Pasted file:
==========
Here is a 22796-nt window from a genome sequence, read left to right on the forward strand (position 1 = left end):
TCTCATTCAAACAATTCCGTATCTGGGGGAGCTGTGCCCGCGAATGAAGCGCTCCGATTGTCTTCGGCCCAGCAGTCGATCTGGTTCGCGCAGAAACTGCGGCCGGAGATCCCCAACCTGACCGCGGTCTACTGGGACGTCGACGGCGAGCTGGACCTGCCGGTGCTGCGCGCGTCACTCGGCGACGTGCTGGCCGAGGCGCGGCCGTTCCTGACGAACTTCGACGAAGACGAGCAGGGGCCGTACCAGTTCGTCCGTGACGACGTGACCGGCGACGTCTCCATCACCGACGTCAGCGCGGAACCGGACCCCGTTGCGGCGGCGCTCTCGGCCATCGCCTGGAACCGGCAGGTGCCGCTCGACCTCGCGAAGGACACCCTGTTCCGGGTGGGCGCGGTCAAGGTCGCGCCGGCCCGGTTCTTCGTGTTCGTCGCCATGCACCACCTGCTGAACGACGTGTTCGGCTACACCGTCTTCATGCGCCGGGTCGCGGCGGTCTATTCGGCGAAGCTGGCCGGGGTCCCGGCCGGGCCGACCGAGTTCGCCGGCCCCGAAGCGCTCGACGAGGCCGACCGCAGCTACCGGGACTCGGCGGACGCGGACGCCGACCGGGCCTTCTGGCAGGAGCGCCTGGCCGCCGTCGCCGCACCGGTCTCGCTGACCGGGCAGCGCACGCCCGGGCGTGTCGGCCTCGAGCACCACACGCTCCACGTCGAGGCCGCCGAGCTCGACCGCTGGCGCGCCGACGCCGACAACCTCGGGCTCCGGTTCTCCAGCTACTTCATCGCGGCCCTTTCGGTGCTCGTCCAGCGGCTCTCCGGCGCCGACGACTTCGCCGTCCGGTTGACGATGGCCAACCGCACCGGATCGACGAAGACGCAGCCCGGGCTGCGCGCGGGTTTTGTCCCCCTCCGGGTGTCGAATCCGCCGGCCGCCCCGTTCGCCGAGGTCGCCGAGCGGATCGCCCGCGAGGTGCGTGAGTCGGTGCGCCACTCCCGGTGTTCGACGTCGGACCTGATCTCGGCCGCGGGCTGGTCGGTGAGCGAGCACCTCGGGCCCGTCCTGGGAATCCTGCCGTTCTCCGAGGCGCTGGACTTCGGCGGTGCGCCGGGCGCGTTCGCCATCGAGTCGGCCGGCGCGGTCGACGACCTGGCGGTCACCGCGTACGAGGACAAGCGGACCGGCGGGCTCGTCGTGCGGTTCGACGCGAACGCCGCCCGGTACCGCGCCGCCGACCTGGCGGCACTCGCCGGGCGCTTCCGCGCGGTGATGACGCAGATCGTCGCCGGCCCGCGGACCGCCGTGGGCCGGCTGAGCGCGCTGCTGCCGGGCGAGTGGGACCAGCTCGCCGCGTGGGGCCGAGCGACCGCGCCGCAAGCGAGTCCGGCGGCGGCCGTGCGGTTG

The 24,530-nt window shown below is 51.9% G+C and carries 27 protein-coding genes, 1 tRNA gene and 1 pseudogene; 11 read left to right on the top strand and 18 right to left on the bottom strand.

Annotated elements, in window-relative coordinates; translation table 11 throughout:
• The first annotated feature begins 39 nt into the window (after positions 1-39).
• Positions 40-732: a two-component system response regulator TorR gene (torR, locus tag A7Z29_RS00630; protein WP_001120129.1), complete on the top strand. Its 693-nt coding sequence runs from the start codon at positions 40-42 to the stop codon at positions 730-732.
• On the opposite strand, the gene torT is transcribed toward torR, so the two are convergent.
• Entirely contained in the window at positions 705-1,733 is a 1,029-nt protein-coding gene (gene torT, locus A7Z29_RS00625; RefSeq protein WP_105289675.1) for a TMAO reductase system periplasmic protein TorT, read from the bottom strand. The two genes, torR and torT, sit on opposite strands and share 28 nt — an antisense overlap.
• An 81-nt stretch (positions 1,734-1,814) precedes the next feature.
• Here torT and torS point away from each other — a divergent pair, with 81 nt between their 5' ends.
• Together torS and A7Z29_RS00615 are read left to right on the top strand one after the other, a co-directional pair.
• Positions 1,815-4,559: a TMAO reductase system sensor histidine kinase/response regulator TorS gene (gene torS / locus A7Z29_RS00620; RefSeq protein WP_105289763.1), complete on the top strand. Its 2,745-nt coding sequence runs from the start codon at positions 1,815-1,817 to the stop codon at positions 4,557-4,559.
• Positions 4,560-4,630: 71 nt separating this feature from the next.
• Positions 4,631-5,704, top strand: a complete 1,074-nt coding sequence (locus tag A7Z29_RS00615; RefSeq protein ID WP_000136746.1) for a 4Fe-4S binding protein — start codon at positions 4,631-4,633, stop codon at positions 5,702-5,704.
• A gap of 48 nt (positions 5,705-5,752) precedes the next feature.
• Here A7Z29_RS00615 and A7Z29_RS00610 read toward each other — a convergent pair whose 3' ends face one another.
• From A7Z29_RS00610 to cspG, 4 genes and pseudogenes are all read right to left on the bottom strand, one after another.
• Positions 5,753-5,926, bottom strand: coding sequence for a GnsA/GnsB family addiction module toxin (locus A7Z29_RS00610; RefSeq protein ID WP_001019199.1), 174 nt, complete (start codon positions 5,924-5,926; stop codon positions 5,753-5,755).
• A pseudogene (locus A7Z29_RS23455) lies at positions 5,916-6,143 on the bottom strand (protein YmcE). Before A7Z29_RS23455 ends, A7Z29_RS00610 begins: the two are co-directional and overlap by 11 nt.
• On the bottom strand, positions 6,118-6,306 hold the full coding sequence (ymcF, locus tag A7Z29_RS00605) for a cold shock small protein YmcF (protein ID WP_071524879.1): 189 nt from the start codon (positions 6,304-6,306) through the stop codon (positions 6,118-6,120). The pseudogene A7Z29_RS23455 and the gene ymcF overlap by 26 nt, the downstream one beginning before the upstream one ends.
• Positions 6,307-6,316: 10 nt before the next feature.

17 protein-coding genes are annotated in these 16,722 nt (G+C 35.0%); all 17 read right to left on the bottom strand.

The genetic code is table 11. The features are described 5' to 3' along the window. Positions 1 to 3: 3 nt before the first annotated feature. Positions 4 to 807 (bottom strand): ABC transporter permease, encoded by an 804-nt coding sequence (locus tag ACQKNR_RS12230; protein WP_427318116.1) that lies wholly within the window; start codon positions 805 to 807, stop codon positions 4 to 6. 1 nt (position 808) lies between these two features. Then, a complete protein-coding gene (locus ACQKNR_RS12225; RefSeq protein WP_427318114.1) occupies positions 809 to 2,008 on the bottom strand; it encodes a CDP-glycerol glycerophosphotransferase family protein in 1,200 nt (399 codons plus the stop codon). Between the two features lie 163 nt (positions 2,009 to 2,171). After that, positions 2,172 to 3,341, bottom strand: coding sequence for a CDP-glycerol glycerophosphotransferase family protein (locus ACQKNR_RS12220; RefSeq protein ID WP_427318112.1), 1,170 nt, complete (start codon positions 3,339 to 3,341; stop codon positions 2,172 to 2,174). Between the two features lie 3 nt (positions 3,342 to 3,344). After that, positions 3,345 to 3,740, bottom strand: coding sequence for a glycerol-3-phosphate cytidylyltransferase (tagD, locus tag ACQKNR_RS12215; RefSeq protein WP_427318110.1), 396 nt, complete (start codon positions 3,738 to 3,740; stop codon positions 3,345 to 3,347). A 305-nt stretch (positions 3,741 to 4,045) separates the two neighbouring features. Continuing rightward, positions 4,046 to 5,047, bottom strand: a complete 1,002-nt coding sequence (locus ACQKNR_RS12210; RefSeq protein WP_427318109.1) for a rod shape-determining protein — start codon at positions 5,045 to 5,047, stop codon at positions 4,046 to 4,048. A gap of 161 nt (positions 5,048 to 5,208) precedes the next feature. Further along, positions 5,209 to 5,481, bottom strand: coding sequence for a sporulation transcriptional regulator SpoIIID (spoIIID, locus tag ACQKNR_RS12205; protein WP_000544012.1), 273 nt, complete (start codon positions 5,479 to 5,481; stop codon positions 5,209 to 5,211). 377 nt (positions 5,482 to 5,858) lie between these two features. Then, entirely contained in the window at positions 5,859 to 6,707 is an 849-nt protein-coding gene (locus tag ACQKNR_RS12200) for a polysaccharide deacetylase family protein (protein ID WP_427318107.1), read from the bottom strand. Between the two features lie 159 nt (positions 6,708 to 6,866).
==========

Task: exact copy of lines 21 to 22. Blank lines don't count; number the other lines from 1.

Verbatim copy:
• Positions 6,307-6,316: 10 nt before the next feature.

17 protein-coding genes are annotated in these 16,722 nt (G+C 35.0%); all 17 read right to left on the bottom strand.